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'99 Forester S: fuel economy nosedive, unsure of cause

1999 Forester fuel economy

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8 replies to this topic

#1 casm

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Posted 23 March 2013 - 09:54 PM

Posted this originally on subaruforester.org, but didn't get any bites so am asking over here.  Any ideas gratefully received.

 

I've been measuring a big drop in fuel economy over the past two months - 19mpg on average down to (as I filled up this evening) 15.1mpg. I'm at a loss to explain what might be causing it. Before I get into the suspicion that I have, however, here's what has remained constant:

- 1999 Forester S, 4EAT, N/A. 151,000 miles on the body; 15,000 miles on fully-rebuilt SOHC EJ25 (heads and block). Compression and timing are good.

- Drop in economy is noticeable in daily commuting or on longer trips at constant speed. Total loss in fuel economy is approximately 20% across the board.

- Oil is changed every 3,000 miles; level is good and oil is clean. No leaks or burning.

- Tyres are brand-new (less than 800 miles on them). Economy drop was measured before changing tyres.

- Brand of fuel and station it is purchased at have varied, so it's not a case of one station having poor fuel storage leading to contamination and poor economy.

- Front oxygen sensor was replaced after the rebuilt engine was swapped in. Rear sensor has not been touched.

- Air filter is clean, spark plugs have normal brownish-grey residue, and the fuel filter was also replaced after the engine swap. I believe that the original injectors were reused with the current engine, though I'd have to check some fairly buried paperwork to confirm.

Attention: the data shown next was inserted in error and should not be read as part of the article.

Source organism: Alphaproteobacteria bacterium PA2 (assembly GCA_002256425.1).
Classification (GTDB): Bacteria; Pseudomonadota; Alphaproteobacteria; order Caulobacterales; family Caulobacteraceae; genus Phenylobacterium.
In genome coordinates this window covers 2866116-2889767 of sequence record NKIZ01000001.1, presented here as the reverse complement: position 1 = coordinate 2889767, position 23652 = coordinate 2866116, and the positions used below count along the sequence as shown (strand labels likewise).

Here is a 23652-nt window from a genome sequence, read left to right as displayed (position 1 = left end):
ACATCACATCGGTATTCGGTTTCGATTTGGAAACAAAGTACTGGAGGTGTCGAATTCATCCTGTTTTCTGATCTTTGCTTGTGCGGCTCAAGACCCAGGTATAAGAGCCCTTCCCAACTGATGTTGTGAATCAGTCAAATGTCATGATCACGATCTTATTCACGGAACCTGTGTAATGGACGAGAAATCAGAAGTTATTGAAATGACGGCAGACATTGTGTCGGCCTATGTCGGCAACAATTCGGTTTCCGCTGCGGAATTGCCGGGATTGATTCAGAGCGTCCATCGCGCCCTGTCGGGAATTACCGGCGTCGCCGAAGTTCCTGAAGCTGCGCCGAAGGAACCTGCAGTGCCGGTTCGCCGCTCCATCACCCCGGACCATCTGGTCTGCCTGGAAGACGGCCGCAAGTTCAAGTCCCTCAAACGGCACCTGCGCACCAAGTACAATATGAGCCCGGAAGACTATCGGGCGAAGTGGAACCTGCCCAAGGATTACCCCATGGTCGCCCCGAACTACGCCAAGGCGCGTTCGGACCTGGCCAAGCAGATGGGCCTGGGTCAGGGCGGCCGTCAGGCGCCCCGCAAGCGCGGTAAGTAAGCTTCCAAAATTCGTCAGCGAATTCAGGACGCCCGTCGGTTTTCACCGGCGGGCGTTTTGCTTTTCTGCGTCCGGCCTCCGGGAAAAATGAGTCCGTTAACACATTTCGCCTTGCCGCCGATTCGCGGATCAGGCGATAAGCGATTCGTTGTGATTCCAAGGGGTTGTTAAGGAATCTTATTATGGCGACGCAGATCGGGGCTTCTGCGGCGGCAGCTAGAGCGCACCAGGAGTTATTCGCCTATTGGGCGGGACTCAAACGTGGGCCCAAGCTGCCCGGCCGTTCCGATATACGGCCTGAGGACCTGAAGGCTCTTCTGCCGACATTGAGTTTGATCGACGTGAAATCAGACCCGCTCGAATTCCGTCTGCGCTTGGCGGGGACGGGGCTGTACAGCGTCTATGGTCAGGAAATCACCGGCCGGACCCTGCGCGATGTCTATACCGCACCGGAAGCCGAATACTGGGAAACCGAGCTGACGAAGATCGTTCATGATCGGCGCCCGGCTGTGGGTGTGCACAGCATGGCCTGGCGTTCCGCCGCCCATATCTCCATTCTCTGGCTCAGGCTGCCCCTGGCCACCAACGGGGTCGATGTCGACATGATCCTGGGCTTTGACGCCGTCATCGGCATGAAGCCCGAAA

- Engine gets up to temperature normally, and there are no signs (whistles, surging idle, etc.) of possible vacuum leaks.

- There are no smells of fuel leaks, flooding, etc.

- A/C is not a factor as it hasn't been turned on since somewhere in the October timeframe.

There are two of us using the car on a regular basis, we're both seeing the same drop in terms of percentage, and driving styles haven't changed. However, for reasons that are completely inexplicable at this point, we've both seen the fuel economy go through the floor over the past eight to ten weeks. Frankly, the Jeep Cherokee that this Forester replaced managed 17-18mpg in mixed driving, and that was with a 4.0; in the nearly two years I've owned this vehicle, it's never been anywhere near this bad (with the exception of when the previous engine exploded).

One thing I will mention: the catalytic converter was not replaced after the engine replacement, and the old engine (which had failed rings and burned valves) was definitely dumping raw fuel and oil down the exhaust. I would not be surprised if the cat was burned out internally, but there are no rattles from it or signs of external damage. Ditto no exhaust leaks, either from the pipes or gaskets. I'm not entirely certain that I can blame the cat at this stage, though given that it's probably the original one it's likely time to replace it anyway.

 

That said, does anyone have any ideas on what to check? The vehicle is otherwise behaving perfectly normally apart from the huge drop in fuel economy, and I'm at a loss as to where to start probing since all the usual culprits seem to be in working order. Seeing a drop this sharp and this sudden with no obvious indicators of what may be causing it has me completely stumped.



#2 Gloyale

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Posted 23 March 2013 - 10:00 PM

Wheel bearings?  Brakes?

 

Rule those out at least.

 

 

Could be a knock sensor?



#3 1 Lucky Texan

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Posted 23 March 2013 - 11:42 PM

yeah, knock sensor or Engine Temp Sensor , less likely, stuck open thermostat - but you didn't mention low temp gauge reading.

 

if you have a scanner that can read freezefram data, you could try to force a CEL and read the FF dtat and look at the long term fuel trims.



#4 casm

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Posted 24 March 2013 - 10:44 AM

Wheel bearings?  Brakes?

 

Rule those out at least.

 

Good points, particularly since I didn't mention them.  Front rotors are new (within 6,000 miles); pads were replaced all around within the past year.  There's nothing to suggest a sticking brake (no loss of braking or pedal feel; no burning smells), and none of the usual audible wheel bearing symptoms are present.  That said, I haven't jacked it up and done the wobble test in quite a while to see if there's a possibility of them going out.